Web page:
It sounds like the ever-elusive free
lunch—an investment strategy that reduces the potential for major losses while
still pursuing the market’s strongest opportunities for growth.
But that’s exactly
what an increasing number of investors are demanding in the wake of the 2008
financial crisis, says Bradford Campbell, counsel with Drinker Biddle &
Reath LLP and former head of the Department of Labor's Employee Benefits
Security Administration (EBSA). It’s an especially pressing demand in the
retirement planning context, where investors feel the long-term outlook that
dominates decision making about defined contribution (DC) plan investment menus
doesn’t sufficiently address shorter-term volatility concerns.
One important theme is
the particular set of challenges facing plan participants as they close in on
their projected retirement date. At this point the participant has less time to
recover from dramatic downturn events, but as average lifespans lengthen and
the cost of medical care and other necessities increases, there is also a
pressing need for continued equity exposure to help ensure workers’ assets last
considerations can leave a participant floundering for the right investment
choices, especially as he nears retirement age. Further compounding the
confusion is the fact that many of the target-date fund (TDF) products that
automatically reduce an investor’s equity exposure as he nears retirement also
suffered major losses in 2008, calling into question whether the general idea
of favoring bonds and fixed income in later years offers sufficient downside
protection to those who need it most.
One popular type of
product involves giving active fund managers the ability to convert much or all
of a portfolio into cash when indications arise that markets are going to turn
sour, Campbell says. This strategy may not protect portfolios from all loses,
but it should help active managers stop portfolios from losing one-third or
more of their value during major downturns—as occurred for many in 2008.
Campbell says, for
plan fiduciaries, it’s important to remember the duties imposed by the Employee
Retirement Income Security Act (ERISA) when thinking about these matters. He
says there is a common perception that ERISA is a conservative statute that
looks skeptically on new products and strategies that exist in the wider
investment marketplace but have not been popularized for workplace retirement
investors, but this is not necessarily true.
“The ERISA statute
does not demand that you always do what you’ve done before,” Campbell says.
“It’s a statute that says you have to go through a prudent process for the
circumstances you now find yourself in. So in that sense it’s a law that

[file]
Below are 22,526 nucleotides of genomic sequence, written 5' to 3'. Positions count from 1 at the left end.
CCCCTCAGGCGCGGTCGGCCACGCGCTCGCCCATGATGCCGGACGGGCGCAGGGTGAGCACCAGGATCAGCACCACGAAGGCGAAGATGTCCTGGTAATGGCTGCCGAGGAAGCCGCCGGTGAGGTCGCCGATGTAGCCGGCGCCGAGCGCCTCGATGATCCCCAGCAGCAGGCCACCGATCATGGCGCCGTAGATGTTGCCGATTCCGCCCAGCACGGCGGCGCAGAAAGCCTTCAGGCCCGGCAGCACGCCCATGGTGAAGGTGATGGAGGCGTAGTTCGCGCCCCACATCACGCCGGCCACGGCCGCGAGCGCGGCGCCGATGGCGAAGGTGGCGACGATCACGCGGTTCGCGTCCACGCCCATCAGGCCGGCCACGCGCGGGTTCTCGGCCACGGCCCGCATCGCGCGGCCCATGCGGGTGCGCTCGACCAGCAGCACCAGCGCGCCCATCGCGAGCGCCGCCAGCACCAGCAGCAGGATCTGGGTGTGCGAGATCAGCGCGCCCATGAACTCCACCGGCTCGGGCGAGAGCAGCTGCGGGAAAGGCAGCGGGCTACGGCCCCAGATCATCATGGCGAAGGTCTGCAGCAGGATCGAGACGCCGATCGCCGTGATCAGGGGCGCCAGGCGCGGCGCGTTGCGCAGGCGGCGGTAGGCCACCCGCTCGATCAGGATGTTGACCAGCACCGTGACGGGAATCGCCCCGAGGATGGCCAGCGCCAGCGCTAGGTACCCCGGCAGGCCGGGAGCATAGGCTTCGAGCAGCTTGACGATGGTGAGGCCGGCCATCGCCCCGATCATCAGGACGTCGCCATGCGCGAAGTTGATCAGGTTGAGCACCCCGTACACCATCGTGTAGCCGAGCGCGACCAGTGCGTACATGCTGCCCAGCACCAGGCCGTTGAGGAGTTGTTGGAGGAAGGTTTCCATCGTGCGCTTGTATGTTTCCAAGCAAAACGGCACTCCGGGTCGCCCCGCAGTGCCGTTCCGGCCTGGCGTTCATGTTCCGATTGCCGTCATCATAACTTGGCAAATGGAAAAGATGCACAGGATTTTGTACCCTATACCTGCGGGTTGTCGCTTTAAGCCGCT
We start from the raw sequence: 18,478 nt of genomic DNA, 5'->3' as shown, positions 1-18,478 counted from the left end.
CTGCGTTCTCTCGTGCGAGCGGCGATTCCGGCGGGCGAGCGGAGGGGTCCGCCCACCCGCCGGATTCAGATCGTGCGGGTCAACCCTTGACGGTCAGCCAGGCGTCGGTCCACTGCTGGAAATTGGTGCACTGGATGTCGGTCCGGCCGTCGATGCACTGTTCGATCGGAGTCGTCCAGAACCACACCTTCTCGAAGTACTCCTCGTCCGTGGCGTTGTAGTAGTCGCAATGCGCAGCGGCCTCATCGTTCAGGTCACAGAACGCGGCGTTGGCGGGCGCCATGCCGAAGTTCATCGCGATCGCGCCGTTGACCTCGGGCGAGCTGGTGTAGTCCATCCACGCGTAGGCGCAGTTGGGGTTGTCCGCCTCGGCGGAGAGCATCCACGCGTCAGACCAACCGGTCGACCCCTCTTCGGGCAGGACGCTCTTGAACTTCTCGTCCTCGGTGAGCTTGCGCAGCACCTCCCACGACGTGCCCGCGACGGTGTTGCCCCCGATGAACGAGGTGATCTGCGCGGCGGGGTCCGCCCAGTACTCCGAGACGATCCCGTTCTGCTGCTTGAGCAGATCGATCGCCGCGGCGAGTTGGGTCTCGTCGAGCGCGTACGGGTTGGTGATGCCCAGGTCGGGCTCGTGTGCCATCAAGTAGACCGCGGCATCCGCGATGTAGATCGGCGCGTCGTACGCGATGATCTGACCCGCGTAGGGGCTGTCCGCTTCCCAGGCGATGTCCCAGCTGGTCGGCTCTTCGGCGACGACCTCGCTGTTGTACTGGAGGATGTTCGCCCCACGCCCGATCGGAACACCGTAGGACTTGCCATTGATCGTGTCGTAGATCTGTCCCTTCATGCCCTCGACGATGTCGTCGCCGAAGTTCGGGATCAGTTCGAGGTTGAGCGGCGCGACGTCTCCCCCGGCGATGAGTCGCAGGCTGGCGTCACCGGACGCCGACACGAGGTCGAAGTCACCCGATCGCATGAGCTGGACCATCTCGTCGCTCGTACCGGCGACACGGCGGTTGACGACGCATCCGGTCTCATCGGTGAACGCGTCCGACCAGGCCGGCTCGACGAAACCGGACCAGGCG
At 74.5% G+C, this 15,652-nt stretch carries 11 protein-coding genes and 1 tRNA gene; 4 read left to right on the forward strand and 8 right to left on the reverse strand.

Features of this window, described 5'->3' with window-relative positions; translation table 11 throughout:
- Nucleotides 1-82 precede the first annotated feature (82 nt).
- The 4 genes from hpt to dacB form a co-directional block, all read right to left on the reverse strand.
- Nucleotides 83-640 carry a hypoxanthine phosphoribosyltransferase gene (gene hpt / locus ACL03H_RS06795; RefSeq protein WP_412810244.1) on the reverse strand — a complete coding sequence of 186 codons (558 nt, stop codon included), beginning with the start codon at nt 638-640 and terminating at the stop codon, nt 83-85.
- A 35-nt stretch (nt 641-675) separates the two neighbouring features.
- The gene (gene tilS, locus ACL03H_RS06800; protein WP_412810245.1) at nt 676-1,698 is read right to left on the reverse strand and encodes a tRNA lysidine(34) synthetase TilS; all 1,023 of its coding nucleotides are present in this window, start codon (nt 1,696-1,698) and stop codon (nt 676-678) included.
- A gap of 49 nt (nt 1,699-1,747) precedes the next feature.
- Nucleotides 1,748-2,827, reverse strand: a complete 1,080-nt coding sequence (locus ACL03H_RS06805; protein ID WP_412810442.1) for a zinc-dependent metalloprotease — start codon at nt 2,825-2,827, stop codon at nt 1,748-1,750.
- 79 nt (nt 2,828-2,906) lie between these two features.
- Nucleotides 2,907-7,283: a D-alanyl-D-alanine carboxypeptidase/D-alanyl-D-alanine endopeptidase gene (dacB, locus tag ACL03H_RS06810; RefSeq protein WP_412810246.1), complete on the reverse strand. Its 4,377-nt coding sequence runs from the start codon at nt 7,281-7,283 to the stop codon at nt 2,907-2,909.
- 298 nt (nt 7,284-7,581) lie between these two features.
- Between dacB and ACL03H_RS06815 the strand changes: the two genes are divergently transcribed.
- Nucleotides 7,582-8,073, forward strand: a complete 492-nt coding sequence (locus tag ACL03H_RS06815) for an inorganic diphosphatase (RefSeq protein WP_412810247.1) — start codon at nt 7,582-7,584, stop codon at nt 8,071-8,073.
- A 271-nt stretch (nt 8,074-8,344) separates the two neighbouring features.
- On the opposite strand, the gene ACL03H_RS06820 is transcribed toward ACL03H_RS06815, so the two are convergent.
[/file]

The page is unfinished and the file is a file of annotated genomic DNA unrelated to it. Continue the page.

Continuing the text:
requires ongoing monitoring and deciding whether new issues, products and
circumstances require you to make a change. So in fact you won’t always be
protected under ERISA if you keep doing the same thing.”
The upshot for plan
fiduciaries and the downside-protection conversation, Campbell says, is that
it’s not hard to imagine a future where it could be considered imprudent not to
offer participants better downside protection, should these products prove to
be effective and powerful tools. In other words, plan fiduciaries have a duty
to monitor new types of products and, in appropriate circumstances, to bring
those new products and services into their own plan.
So in the same way
that TDFs and other relatively new investment strategies are quickly becoming
normalized in the ERISA retirement plan context, so too could
downside-protection products become an essential part of the DC plan investment
lineup as market conditions change.
In the case of
products that move aggressively into cash when downturns start or appear
imminent, a fiduciary should be aware of what extreme asset allocations are
possible in the strategy. This is especially true when downside-protection
products are used as a plan’s Qualified Default Investment Alternative (QDIA),
as there are rules limiting extreme allocations in QDIAs.
When assessing the
risk tolerance levels of plan participants, fiduciaries may also find that some
participants have risk tolerances that are not static, but instead are adaptive
based on the market environment. These participants may prioritize the
protection of principal in weak markets, but could be willing to take on
greater risk when markets are healthy, suggesting more dynamic products are
necessary in the fund lineup.
Such participants may
not find the benchmark-centric risk structure of traditional equity funds or
intermediate bond funds to be an appropriate match for their particular risk
tolerances as—by design—these investments do not seek to protect against
significant market loss. For these investors, Campbell says fiduciaries should
consider offering investment options that have a focus on downside risk
here for the original article from Plan Sponsor.